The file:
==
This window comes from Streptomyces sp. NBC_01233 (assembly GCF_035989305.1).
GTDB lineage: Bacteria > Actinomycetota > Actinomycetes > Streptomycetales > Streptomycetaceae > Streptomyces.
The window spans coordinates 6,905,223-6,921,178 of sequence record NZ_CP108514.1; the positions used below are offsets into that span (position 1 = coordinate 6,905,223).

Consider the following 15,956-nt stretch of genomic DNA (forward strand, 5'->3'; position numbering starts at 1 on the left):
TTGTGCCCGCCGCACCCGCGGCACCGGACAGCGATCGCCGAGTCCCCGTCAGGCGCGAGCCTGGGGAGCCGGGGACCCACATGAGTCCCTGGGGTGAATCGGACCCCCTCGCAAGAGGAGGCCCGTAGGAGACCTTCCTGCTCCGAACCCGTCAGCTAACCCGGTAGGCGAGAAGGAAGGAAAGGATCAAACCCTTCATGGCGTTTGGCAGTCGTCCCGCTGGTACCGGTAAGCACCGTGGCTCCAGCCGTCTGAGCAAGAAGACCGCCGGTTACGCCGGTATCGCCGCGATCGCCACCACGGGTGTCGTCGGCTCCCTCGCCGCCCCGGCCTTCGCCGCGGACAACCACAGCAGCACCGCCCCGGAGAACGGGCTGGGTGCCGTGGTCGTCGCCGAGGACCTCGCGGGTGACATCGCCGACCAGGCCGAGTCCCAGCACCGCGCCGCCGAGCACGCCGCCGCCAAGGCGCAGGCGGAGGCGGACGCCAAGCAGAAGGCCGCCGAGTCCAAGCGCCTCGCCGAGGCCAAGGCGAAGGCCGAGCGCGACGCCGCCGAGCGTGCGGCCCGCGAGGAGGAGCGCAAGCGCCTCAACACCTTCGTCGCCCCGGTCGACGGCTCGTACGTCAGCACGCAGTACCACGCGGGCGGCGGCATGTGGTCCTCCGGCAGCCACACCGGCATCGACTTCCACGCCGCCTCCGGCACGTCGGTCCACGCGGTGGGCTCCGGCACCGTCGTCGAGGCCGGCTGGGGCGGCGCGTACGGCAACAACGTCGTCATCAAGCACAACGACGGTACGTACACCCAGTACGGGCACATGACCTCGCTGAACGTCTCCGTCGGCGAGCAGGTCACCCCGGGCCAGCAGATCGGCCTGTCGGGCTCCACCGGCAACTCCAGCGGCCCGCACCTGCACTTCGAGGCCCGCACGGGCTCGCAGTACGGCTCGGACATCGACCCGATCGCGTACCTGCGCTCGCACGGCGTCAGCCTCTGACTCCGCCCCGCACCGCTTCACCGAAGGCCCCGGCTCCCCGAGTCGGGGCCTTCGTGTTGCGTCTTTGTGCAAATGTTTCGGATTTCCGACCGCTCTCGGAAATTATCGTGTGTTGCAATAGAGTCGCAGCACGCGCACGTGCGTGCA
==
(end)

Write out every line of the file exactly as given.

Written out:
This window comes from Streptomyces sp. NBC_01233 (assembly GCF_035989305.1).
GTDB lineage: Bacteria > Actinomycetota > Actinomycetes > Streptomycetales > Streptomycetaceae > Streptomyces.
The window spans coordinates 6,905,223-6,921,178 of sequence record NZ_CP108514.1; the positions used below are offsets into that span (position 1 = coordinate 6,905,223).

Consider the following 15,956-nt stretch of genomic DNA (forward strand, 5'->3'; position numbering starts at 1 on the left):
TTGTGCCCGCCGCACCCGCGGCACCGGACAGCGATCGCCGAGTCCCCGTCAGGCGCGAGCCTGGGGAGCCGGGGACCCACATGAGTCCCTGGGGTGAATCGGACCCCCTCGCAAGAGGAGGCCCGTAGGAGACCTTCCTGCTCCGAACCCGTCAGCTAACCCGGTAGGCGAGAAGGAAGGAAAGGATCAAACCCTTCATGGCGTTTGGCAGTCGTCCCGCTGGTACCGGTAAGCACCGTGGCTCCAGCCGTCTGAGCAAGAAGACCGCCGGTTACGCCGGTATCGCCGCGATCGCCACCACGGGTGTCGTCGGCTCCCTCGCCGCCCCGGCCTTCGCCGCGGACAACCACAGCAGCACCGCCCCGGAGAACGGGCTGGGTGCCGTGGTCGTCGCCGAGGACCTCGCGGGTGACATCGCCGACCAGGCCGAGTCCCAGCACCGCGCCGCCGAGCACGCCGCCGCCAAGGCGCAGGCGGAGGCGGACGCCAAGCAGAAGGCCGCCGAGTCCAAGCGCCTCGCCGAGGCCAAGGCGAAGGCCGAGCGCGACGCCGCCGAGCGTGCGGCCCGCGAGGAGGAGCGCAAGCGCCTCAACACCTTCGTCGCCCCGGTCGACGGCTCGTACGTCAGCACGCAGTACCACGCGGGCGGCGGCATGTGGTCCTCCGGCAGCCACACCGGCATCGACTTCCACGCCGCCTCCGGCACGTCGGTCCACGCGGTGGGCTCCGGCACCGTCGTCGAGGCCGGCTGGGGCGGCGCGTACGGCAACAACGTCGTCATCAAGCACAACGACGGTACGTACACCCAGTACGGGCACATGACCTCGCTGAACGTCTCCGTCGGCGAGCAGGTCACCCCGGGCCAGCAGATCGGCCTGTCGGGCTCCACCGGCAACTCCAGCGGCCCGCACCTGCACTTCGAGGCCCGCACGGGCTCGCAGTACGGCTCGGACATCGACCCGATCGCGTACCTGCGCTCGCACGGCGTCAGCCTCTGACTCCGCCCCGCACCGCTTCACCGAAGGCCCCGGCTCCCCGAGTCGGGGCCTTCGTGTTGCGTCTTTGTGCAAATGTTTCGGATTTCCGACCGCTCTCGGAAATTATCGTGTGTTGCAATAGAGTCGCAGCACGCGCACGTGCGTGCA